- Amateur Sports
Ever since the College World Series, Omaha has a tradition of supporting amateur sports. Omaha has hosted the Olympic swim trials, Olympic curling, equestrian events. But we don't really do regional sports tournaments very well. Tranquility Park can be expanded and improved to host regional sports competitions.
- The Zoo
The Henry Doorly Zoo is Omaha's amusement park. For the first time in 12 years, there is no construction occurring. But what if they expanded into Rosenblatt, where parking is now? What if they acquire land to the south or east?
- The Airport
Currently, construction will join all the concourses behind one secure checkpoint. There is a lot of space available for expansion (if the runways can handle the load). The airport is near to Downtown, and there should be more transit options. (Express bus. Streetcar.)
- The Convention Center
First, MECA needs to add more events which use the entire building, like the Berkshire Hathaway shareholders meeting. These big events sell hotel rooms, make more money, and raise Omaha's reputation as a welcoming city.
- Professional Sports
Omaha has decent lower-league professional sports, with good fan support, as well as good management. The only question right now: Soccer. Where to build a stadium for United Omaha?
- The Kiewit Foundation
What if the Kiewit Foundation replicated the architecture program of Columbus, Indiana?
- Building density
This is already being addressed, but we need this everywhere. Replicate the many Main Streets in Omaha with every new development. Noddle is planning this for their farm project near Boys Town. You can still have detached single-family homes, but also townhomes, apartment buildings, condos...
- Connecting NoDo to the Old Market. (Old Ma?)
This is more challenging, at the Landmark Center creates a giant roadblock between the Old Market and the Mall. There's also some traffic problems caused by I-480 exits, the open expanse of the Mall, and advertising.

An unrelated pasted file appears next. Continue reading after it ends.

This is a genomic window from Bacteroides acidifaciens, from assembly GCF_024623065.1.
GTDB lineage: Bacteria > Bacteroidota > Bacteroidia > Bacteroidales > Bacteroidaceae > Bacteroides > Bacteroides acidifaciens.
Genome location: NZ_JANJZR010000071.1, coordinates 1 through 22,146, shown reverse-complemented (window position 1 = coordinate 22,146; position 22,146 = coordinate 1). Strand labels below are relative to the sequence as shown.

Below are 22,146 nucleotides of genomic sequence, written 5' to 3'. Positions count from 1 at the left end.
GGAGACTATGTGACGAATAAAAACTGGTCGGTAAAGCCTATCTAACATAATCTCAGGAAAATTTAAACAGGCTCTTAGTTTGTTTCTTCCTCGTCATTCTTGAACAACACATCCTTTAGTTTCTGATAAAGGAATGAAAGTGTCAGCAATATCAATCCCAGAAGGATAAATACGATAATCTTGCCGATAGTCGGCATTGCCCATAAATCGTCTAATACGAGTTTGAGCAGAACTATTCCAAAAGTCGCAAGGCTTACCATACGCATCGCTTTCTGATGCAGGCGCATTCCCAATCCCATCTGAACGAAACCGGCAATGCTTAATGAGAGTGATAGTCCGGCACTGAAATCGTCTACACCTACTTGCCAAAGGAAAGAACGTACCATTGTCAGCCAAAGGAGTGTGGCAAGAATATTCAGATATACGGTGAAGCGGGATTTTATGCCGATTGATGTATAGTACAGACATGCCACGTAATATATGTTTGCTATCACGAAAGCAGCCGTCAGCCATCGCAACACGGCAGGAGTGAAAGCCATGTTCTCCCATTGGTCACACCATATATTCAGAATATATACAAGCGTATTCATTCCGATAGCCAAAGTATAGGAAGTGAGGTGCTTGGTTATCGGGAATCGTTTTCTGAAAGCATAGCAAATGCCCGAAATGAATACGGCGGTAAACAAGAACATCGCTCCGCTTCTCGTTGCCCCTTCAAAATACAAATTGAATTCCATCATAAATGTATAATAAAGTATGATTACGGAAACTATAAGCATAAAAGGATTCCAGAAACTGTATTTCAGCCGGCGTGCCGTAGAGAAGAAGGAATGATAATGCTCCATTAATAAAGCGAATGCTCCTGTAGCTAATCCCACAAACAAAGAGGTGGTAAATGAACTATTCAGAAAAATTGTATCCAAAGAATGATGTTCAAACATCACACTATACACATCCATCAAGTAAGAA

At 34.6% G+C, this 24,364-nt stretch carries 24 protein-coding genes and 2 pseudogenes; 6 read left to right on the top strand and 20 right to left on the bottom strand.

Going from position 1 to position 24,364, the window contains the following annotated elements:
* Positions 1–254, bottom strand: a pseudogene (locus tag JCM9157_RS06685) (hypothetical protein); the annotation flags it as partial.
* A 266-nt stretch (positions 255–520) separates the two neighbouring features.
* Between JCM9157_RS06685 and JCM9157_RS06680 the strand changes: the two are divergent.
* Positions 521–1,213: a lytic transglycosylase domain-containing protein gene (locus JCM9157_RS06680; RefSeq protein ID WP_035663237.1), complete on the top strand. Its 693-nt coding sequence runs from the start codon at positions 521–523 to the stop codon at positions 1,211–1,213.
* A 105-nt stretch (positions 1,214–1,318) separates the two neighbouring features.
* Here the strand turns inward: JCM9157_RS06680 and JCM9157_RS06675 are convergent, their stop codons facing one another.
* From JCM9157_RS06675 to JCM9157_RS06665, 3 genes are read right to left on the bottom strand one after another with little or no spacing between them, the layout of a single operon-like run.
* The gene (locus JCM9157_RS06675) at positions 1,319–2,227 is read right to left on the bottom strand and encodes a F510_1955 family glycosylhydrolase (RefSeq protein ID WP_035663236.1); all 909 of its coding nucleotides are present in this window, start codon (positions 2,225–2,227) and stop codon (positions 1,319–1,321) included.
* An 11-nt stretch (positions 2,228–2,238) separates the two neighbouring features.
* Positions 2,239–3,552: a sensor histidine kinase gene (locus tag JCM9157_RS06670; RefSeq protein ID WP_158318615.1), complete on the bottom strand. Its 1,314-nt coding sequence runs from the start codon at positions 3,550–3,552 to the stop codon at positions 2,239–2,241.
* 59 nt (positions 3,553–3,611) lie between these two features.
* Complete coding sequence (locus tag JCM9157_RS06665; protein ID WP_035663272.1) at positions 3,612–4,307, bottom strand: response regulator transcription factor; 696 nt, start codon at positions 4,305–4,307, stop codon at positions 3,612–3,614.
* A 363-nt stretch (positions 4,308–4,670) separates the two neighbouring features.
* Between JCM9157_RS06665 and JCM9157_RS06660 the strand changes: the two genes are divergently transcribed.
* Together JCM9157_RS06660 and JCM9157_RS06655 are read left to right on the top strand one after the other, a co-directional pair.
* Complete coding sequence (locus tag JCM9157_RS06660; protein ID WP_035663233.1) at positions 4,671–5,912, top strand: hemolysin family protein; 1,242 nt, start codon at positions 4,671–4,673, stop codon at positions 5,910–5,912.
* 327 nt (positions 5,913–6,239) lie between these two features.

- Connecting the Landing to the Mall to Heartland to Old Market to NoDo
There are millions of dollars being spent on these three parks, but I am a bit pessimistic that it will be easy to walk between the Landing, the Mall, and Heartland without having to take the current detouring boardwalks.
- Vacant lots (ConAgra. Parking.)
If the Old Market is such a destination for dining and shopping and tourism, why are there so many empty lots in that neighborhood? Should not every plot have a building? There are plenty of parking garages nearby (ugh).
(And yes, let's close off the streets for emergency vehicles only. Deliveries can happen in the early morning, or overnight.)
And then there are empty lots over in ConAgraLand...
- Festivals! Fairgrounds!
Omaha needs an anchored location for festivals. Given that the Landing is mostly paved, that would be ideal, especially since it's isolated from the rest of Downtown by the Union Pacific rail line.
OOoooh... how far can it be expanded. Where? How far?
What is iconic? What adds excitement, glamour? What diminishes, degrades, denigrates, derogates? Where's the vision, the drive, the chutzpah to make Omaha rival Denver, Kansas City, Chicago, and Minneapolis?
Friday, May 27, 2022
Wednesday, May 18, 2022
Disclaimer: I work for the Omaha Public Library.
I have seen some preliminary plans for the new Central Library before the general public.
What follows is not a critique of that design (which is being designed by Heritage Omaha and HDR, with some input from Library staff).
I have no insider knowledge. Most library staff have been kept uninformed in the planning process, although staff have been invited to watch online presentations in advance of the public announcement. Aside from a few emails sent, short conversations with coworkers, and a nice chat with some designers at the open house at the Sorenson Branch, I haven't had any interaction with anyone working on the current project.
All that follows is myself studying the site, the requirements, the vision, and the challenges of building a central library building which serves as an icon of a city which will foster learning, innovation, and imagination for the next 150 years! (Omaha's first public library opened in 1872. Omaha has a history of discarding library buildings after 40 years or so...we should build for forever.)
I am an armchair architect and amateur city planner. I have no formal training, just decades of studying urban design, appreciating existing architecture, and living in Washington, DC (one of the first planned cities in the world), and New York City for 24 years total. (DC: 3, NYC: 21) I'm the proverbial lab rat who has run the rat race for 25 years, and now has the perspicaciousness to suggest how the maze could be improved!
So, first, the site, at 72nd and Dodge Street in Omaha.
Here's the Google Map:
|Cropped from the DOGIS.org viewer|
|Property Address||PIN||Acres||Square Feet|
|7337 DODGE ST||800610002||0.6756||29427.987|
|7215 DODGE ST||801460054||0.4862||21177.134|
|7205 DODGE ST||801460078||2.0921||91130.3046|
- Eastbound traffic would turn right at 74th Street, then turn left onto Douglas Street.
- Westbound traffic would turn south onto 72nd Street and then right at Douglas Street (or Farnam, if Douglas cannot be extended to 72nd Street).